Continuing my study of Jewish feasts…
Sfirat HaOmer, or First Fruits, is the second spring festival celebrated by the Jews. Its name means “the counting of the sheaf,” and it celebrates the barley harvest in Israel, following closely on the heals of Passover. In fact, First Fruits takes place on the first day of the week following Passover.
Traditionally, this was the day the Jews brought their tithe of barley to the priests at the temple, where the sheaves would be waved for everyone to see. It is a celebration of God’s provision and a picture of the greater provision He had planned for the future.
Because it is also the day Christ rose from the dead. Jesus’ resurrection was the fulfillment of First Fruits.
Paul, in speaking of the the order of Resurrection, writes in I Cor. 15:22-23, “For as in Adam all die, so in Christ all will be made alive. But each in his own turn: Christ, the firstfruits; then, when he comes, those who belong to him.” And John, in chapter 12, verses 24 and 32, records Jesus’ words as he speaks of his approaching death. “I tell you the truth, unless a kernel of wheat falls to the ground and dies, it remains only a single seed. But if it dies, it produces many seeds…But I, when I am lifted up from the earth, will draw all men to myself.”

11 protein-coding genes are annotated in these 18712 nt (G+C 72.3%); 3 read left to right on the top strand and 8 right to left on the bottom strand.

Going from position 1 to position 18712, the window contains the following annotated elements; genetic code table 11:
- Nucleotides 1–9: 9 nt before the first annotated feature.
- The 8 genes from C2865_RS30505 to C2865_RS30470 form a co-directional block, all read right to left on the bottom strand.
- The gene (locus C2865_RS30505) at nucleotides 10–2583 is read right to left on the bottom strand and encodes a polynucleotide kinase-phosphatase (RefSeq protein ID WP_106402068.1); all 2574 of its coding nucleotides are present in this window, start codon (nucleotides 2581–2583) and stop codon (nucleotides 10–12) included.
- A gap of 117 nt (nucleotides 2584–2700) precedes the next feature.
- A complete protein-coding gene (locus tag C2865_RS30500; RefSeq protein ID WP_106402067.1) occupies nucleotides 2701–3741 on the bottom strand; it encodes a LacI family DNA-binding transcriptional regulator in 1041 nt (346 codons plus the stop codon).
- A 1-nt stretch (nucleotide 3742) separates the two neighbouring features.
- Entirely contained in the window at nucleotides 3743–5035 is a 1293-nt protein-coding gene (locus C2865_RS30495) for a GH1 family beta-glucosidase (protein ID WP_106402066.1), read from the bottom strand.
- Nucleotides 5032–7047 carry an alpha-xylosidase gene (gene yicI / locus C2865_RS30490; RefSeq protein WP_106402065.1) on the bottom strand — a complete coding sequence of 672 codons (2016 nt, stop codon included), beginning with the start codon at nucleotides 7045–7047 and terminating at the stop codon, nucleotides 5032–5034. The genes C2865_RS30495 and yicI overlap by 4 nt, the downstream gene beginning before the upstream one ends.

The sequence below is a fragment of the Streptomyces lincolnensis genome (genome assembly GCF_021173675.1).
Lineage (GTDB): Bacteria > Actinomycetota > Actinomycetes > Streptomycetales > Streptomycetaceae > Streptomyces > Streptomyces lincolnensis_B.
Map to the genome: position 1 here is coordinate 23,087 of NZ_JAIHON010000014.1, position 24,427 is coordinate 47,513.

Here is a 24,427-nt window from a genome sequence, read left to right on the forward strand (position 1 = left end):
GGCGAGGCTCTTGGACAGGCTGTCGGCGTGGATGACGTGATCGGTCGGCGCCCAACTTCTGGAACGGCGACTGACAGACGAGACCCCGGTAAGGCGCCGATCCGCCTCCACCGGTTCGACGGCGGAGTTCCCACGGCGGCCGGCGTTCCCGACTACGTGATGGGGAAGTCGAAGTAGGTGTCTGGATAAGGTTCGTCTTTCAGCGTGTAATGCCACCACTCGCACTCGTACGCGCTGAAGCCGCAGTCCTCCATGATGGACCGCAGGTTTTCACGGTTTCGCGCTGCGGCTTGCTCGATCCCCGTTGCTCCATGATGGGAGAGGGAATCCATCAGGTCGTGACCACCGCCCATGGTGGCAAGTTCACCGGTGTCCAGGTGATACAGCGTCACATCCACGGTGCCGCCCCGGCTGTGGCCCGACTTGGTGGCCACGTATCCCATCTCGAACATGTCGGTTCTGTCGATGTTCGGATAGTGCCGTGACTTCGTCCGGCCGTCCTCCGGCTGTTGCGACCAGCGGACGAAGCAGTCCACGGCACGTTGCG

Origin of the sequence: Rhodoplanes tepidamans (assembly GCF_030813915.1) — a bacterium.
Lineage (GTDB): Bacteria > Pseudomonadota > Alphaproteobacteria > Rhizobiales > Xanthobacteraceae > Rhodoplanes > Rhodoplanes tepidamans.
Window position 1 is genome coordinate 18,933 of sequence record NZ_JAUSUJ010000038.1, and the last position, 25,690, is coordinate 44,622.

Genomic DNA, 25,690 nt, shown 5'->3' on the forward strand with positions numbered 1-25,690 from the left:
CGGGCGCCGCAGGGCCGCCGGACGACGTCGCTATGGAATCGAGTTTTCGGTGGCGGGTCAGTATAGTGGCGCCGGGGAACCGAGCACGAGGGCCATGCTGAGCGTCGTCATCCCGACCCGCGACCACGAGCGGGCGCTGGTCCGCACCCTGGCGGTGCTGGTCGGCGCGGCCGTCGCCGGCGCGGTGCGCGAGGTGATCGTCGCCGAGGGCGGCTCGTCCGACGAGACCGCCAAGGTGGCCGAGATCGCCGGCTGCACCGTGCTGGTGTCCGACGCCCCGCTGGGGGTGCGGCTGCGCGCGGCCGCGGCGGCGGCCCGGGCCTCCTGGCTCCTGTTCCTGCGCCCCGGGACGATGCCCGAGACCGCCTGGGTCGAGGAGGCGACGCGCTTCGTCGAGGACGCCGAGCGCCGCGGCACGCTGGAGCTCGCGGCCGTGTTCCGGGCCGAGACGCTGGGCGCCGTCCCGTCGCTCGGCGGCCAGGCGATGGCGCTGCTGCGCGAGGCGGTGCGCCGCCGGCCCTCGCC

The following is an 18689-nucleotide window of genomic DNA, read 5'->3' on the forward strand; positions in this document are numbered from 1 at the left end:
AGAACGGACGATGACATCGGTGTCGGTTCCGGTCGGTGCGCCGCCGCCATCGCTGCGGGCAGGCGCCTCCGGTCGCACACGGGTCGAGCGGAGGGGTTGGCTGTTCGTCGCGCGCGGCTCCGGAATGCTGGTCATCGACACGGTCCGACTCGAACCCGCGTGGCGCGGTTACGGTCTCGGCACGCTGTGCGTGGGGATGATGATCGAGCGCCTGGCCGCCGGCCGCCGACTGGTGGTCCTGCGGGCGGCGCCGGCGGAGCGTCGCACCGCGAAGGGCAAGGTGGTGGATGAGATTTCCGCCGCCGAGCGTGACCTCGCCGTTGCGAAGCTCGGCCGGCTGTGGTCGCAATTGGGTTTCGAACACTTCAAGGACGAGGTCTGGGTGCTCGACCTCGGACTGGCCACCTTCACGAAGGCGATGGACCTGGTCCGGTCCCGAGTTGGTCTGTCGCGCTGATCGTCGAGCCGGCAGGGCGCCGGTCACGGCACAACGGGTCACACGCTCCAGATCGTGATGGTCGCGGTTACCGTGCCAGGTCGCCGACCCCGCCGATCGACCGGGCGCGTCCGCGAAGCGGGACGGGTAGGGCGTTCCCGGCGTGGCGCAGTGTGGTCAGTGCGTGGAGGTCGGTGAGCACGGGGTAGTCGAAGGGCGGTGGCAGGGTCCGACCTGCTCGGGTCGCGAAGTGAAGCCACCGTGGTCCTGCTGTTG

Now, when we raise the grain offering, we are testifying to the Resurrection and the provision God made through his Son, our Messiah, Jesus Christ.
First Fruits also begins the counting of the Omer. In Lev. 23:15-16, God instructed his people, “‘From the day after the Sabbath, the day you brought the sheaf of the wave offering, count off seven full weeks. Count off fifty days up to the day after the seventh Sabbath, and then present an offering of new grain to the LORD.”
Fifty days separate Sfirat HaOmer, the festival of the early first fruits, from Shavuot, the festival of the later first fruits, which coincides with the wheat harvest in Israel. Each evening during this interim, Jewish families recite blessings and count off another day.
This year, on Easter Sunday, which happens to be the first day of the week following Passover, my kids and I are going to add to our Easter traditions by celebrating First Fruits. And then we will begin our count-up to Shavuot, when we will discover the next revelation in God’s plan, and the incredible fulfillment He arranged 50 days after Messiah’s resurrection.